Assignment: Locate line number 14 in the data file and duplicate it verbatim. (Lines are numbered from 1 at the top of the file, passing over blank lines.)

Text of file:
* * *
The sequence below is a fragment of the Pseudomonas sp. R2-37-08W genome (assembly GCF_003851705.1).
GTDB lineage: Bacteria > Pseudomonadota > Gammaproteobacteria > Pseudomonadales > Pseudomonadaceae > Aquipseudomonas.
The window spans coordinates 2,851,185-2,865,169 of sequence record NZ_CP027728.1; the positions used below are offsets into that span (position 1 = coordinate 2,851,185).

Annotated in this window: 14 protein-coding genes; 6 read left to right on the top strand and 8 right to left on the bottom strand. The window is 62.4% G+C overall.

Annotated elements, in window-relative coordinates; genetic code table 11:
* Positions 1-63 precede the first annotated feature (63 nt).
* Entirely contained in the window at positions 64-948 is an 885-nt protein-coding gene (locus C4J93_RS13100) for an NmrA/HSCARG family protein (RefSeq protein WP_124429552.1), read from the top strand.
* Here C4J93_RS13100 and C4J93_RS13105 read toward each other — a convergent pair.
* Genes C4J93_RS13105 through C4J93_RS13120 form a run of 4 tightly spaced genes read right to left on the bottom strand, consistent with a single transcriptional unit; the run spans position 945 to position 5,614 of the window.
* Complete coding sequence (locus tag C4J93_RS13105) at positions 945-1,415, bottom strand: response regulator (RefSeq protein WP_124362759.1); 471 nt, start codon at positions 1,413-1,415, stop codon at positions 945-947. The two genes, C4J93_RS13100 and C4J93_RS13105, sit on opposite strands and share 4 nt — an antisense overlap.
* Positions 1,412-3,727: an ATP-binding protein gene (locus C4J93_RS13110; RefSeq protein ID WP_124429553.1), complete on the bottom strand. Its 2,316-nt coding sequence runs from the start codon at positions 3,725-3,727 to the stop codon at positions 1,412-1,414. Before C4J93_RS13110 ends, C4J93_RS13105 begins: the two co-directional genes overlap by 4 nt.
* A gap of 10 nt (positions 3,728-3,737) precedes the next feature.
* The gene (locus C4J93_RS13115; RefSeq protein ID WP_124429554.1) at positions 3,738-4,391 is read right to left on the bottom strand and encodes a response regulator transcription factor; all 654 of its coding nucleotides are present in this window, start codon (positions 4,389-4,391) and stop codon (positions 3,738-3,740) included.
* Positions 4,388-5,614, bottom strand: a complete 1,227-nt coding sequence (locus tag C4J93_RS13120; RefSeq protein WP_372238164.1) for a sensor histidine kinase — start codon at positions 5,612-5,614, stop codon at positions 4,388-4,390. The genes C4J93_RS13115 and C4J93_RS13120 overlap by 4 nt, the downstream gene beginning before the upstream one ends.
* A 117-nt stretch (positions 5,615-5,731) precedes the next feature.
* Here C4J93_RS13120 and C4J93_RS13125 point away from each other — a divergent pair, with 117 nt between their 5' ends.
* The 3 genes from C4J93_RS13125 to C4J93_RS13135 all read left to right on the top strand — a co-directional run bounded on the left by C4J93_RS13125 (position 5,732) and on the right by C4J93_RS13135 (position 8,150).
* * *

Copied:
* Positions 4,388-5,614, bottom strand: a complete 1,227-nt coding sequence (locus tag C4J93_RS13120; RefSeq protein WP_372238164.1) for a sensor histidine kinase — start codon at positions 5,612-5,614, stop codon at positions 4,388-4,390. The genes C4J93_RS13115 and C4J93_RS13120 overlap by 4 nt, the downstream gene beginning before the upstream one ends.